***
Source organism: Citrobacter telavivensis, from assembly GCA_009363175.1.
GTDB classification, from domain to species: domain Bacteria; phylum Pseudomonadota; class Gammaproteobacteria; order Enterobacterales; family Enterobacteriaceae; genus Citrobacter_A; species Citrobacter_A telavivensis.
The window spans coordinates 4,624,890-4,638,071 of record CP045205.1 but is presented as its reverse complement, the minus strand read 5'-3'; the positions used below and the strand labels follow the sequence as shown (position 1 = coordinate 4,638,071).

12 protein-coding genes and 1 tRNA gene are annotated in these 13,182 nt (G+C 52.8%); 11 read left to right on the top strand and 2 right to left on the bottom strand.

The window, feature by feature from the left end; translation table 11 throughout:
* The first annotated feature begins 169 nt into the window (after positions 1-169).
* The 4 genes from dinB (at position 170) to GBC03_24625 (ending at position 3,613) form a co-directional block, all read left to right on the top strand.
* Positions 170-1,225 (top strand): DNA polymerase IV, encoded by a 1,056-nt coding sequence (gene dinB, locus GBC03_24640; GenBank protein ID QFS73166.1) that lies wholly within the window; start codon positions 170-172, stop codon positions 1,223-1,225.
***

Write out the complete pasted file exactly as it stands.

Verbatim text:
Source organism: Citrobacter telavivensis, from assembly GCA_009363175.1.
GTDB classification, from domain to species: domain Bacteria; phylum Pseudomonadota; class Gammaproteobacteria; order Enterobacterales; family Enterobacteriaceae; genus Citrobacter_A; species Citrobacter_A telavivensis.
The window spans coordinates 4,624,890-4,638,071 of record CP045205.1 but is presented as its reverse complement, the minus strand read 5'-3'; the positions used below and the strand labels follow the sequence as shown (position 1 = coordinate 4,638,071).

12 protein-coding genes and 1 tRNA gene are annotated in these 13,182 nt (G+C 52.8%); 11 read left to right on the top strand and 2 right to left on the bottom strand.

The window, feature by feature from the left end; translation table 11 throughout:
* The first annotated feature begins 169 nt into the window (after positions 1-169).
* The 4 genes from dinB (at position 170) to GBC03_24625 (ending at position 3,613) form a co-directional block, all read left to right on the top strand.
* Positions 170-1,225 (top strand): DNA polymerase IV, encoded by a 1,056-nt coding sequence (gene dinB, locus GBC03_24640; GenBank protein ID QFS73166.1) that lies wholly within the window; start codon positions 170-172, stop codon positions 1,223-1,225.